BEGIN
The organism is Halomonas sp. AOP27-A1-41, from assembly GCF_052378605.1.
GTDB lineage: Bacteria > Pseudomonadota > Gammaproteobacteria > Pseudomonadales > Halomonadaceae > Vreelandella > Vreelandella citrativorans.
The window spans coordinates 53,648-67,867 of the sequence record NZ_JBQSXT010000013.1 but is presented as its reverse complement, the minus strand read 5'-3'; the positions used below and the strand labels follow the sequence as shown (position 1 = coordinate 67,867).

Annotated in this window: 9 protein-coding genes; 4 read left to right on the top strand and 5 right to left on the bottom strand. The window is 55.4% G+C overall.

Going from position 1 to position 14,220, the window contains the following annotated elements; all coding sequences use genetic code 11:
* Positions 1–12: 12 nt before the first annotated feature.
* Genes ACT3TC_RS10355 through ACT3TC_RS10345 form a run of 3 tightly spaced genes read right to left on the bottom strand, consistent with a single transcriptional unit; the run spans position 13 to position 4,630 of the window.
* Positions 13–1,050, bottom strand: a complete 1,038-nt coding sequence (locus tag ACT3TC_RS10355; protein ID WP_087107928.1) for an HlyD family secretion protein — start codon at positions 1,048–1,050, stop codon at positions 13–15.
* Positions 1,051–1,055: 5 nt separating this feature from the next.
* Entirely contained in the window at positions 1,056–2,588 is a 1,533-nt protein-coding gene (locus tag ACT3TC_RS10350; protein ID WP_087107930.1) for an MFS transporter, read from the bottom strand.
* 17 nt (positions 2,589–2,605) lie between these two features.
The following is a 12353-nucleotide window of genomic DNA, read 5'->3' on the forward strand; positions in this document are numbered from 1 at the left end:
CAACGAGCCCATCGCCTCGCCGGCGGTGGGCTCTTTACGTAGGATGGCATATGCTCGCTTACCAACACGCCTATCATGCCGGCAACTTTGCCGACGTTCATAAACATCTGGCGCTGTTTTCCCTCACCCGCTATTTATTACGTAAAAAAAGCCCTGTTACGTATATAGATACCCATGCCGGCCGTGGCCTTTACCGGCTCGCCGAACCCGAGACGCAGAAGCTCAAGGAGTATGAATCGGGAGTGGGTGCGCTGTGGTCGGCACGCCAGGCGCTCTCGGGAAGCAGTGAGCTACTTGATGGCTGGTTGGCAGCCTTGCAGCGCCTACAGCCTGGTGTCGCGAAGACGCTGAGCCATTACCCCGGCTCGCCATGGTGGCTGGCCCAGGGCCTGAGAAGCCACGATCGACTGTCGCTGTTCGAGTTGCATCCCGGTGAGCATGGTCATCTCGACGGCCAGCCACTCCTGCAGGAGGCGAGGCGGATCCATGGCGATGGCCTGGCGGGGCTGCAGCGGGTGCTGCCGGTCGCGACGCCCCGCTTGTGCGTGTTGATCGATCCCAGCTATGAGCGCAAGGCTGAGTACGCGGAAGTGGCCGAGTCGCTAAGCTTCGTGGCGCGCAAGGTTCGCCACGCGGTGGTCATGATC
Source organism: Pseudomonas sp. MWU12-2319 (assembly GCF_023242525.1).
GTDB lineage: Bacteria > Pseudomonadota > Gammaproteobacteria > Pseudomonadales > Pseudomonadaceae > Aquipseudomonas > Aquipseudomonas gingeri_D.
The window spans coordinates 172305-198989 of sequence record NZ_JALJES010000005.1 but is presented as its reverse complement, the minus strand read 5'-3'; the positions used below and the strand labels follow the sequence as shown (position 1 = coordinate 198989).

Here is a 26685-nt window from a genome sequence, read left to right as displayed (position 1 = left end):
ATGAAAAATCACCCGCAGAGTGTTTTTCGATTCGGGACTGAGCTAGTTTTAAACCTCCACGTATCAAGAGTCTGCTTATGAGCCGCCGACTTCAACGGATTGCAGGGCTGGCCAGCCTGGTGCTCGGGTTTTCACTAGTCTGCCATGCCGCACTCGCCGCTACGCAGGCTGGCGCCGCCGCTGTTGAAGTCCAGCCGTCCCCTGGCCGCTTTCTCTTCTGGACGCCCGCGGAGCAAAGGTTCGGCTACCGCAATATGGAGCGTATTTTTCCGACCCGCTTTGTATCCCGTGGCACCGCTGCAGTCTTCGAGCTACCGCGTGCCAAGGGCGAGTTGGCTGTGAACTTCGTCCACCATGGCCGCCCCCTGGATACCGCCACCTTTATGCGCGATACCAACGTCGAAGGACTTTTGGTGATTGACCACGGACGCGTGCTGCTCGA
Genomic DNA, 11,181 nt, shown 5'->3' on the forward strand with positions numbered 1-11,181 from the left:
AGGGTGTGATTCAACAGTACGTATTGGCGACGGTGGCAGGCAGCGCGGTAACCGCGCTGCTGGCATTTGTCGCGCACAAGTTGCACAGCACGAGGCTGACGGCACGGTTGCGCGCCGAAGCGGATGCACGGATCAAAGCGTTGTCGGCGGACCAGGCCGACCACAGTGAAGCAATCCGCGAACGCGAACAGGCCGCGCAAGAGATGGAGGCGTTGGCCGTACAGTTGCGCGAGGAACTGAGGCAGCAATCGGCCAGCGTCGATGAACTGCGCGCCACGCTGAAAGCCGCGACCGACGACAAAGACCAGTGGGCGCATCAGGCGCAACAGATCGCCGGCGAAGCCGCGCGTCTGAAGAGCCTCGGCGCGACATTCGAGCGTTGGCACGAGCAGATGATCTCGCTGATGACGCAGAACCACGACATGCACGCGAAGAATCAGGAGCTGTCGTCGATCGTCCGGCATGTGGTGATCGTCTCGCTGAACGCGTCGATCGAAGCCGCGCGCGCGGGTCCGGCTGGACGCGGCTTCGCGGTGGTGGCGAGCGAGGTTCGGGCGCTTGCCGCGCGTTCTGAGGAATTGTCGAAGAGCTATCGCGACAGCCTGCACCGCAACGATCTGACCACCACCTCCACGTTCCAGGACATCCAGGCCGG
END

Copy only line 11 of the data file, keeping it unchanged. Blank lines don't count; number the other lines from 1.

* 17 nt (positions 2,589–2,605) lie between these two features.